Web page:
Posted At: January 9, 2013 3:20 P.M.
by Sam Nathews
The public relations professional wears many hats. He is expected to be a masterful writer, strategic genius, crisis handler, networker, influencer, digital deity, media mastermind and a top-tier conversationalist, to name a few. Each of his abilities is vital to the well-being of the company he represents.
Though it is crucial for us as PR pros to have the ability to wear a rack-full of proverbial hats and wear them well, it is what rests beneath those many hats that matter mosts in our profession. We must possess a mind capable of offering good, trustworthy advice to leadership. We must adopt the often overlooked and under-emphasized role of counselor.
Bruce Berger, Ph.D., Reese Phifer Professor of Advertising and Public Relations at The University of Alabama, trustee for the Institute for Public Relations and board member for The Plank Center for Leadership in Public Relations, explained that for the PR professional, the role of counselor “means providing advice and informed thinking about organizational problems and opportunities, from a communication perspective.”
“An excellent public relations professional will offer sound advice, guidance and recommendations to organizational leaders — on a regular basis and in good times and bad,” Berger said.
Berger, a seasoned veteran in the field of public relations and recent recipient of the Institute of Public Relations Pathfinder Award for career contribution to scholarly public relations research, is no stranger to the PR professional’s role of adviser.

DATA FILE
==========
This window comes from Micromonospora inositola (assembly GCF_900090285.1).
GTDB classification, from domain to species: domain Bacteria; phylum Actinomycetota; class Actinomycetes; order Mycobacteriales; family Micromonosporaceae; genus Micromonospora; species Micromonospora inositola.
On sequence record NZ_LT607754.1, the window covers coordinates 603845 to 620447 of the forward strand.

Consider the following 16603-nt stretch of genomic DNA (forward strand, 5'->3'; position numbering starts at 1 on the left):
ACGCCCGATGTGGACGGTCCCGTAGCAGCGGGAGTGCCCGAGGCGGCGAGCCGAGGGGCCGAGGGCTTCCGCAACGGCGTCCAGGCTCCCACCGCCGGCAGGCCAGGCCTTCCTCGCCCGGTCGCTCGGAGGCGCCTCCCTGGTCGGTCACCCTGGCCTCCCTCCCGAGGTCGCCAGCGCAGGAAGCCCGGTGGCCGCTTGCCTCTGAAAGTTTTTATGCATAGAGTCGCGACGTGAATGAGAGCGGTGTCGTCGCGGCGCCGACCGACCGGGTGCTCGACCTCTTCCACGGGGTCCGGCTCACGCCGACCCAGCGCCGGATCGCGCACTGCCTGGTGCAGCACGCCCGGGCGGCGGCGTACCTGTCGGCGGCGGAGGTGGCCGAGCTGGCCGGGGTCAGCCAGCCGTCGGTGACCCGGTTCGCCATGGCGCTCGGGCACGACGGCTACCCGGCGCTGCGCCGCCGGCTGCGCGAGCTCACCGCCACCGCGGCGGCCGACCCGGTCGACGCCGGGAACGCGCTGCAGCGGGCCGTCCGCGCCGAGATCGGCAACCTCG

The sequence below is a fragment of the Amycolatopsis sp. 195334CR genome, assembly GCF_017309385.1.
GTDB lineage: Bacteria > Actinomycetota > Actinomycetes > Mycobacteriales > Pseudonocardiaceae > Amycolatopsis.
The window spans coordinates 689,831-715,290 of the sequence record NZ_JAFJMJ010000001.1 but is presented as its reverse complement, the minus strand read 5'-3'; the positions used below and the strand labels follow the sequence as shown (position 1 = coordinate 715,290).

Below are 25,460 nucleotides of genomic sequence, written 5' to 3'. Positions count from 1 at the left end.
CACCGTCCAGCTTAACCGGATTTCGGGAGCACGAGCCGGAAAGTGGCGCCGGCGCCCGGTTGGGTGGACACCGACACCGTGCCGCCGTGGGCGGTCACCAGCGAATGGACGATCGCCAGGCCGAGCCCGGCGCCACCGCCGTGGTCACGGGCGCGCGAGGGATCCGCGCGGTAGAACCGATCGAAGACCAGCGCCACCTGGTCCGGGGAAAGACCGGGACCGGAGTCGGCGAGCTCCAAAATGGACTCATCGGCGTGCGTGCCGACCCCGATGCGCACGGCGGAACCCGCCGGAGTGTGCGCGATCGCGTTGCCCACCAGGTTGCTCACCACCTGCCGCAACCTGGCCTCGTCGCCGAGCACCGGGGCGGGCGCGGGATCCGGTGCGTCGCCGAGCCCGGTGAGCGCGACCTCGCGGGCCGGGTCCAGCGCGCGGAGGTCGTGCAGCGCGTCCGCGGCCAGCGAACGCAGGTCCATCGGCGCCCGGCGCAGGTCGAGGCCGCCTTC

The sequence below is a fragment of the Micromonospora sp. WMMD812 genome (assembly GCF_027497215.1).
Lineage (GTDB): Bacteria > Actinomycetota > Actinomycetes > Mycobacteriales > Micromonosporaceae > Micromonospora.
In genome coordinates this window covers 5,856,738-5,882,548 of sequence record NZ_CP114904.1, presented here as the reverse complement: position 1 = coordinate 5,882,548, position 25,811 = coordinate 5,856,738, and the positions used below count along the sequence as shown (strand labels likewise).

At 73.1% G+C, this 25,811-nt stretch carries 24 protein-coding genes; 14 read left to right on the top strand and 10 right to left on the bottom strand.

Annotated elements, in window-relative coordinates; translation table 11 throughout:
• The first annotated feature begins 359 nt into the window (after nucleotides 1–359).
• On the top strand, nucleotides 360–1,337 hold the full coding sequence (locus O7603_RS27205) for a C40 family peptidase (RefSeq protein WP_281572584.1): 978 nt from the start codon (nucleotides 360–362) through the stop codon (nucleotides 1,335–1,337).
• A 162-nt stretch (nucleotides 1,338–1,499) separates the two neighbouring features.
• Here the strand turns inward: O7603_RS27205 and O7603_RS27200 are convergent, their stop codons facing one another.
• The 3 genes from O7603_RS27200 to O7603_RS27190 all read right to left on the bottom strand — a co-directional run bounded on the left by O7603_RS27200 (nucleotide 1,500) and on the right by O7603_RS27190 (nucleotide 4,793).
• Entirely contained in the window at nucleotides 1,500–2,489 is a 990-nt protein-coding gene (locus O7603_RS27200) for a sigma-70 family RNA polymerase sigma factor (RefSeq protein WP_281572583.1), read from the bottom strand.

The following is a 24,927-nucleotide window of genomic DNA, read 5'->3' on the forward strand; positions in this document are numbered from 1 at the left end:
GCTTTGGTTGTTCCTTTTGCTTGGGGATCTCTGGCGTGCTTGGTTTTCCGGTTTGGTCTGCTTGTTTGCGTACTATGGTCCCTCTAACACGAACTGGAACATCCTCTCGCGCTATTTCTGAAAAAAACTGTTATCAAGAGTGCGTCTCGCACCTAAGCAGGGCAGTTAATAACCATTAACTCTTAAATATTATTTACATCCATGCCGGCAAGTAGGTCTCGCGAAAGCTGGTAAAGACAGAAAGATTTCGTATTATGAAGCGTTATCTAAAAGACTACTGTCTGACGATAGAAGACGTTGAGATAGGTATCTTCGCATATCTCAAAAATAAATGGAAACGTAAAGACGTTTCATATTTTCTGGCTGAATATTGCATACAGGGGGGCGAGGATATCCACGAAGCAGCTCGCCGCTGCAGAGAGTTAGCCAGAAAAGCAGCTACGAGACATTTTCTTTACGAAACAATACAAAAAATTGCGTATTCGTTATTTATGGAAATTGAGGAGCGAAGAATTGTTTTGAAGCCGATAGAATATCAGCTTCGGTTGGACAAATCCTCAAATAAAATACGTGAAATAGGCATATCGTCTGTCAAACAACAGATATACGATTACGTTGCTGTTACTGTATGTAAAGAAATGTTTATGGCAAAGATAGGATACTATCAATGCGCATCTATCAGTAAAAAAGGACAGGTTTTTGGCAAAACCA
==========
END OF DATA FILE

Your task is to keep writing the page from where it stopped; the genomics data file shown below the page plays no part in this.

Throughout his illustrious career in the field of public relations and before becoming a professor of the craft, Berger held a laundry list of positions where he was to assume this role, including VP of corporate affairs for Whirlpool Corporation and manager of public affairs for Upjohn Company in Belgium.
Berger described how most PR professionals naturally gravitate toward the role of counselor in their careers.
“Most professionals believe their role IS larger than execution: they also want to participate in discussion and decision making regarding what should be done, why and how, regarding the organization’s various stakeholders,” Berger said. “Voila: the counselor emerges.”
Berger said the counselor role is one rooted in expertise, knowledge, ethics and understanding, among other factors, and it demands more than wise words.
“That’s part of it. A bigger part is the ability to actually influence decisions — to put your counsel into effective practice — with decision makers and others in your organization,” Berger said. “Doing this implicates strong interpersonal communication skills, a strong network of relationships and the ability to articulate a clear point of view or argument — grounded in the organization and its values and character.”
However, arguments — no matter their strength — are powerless if they are never heard.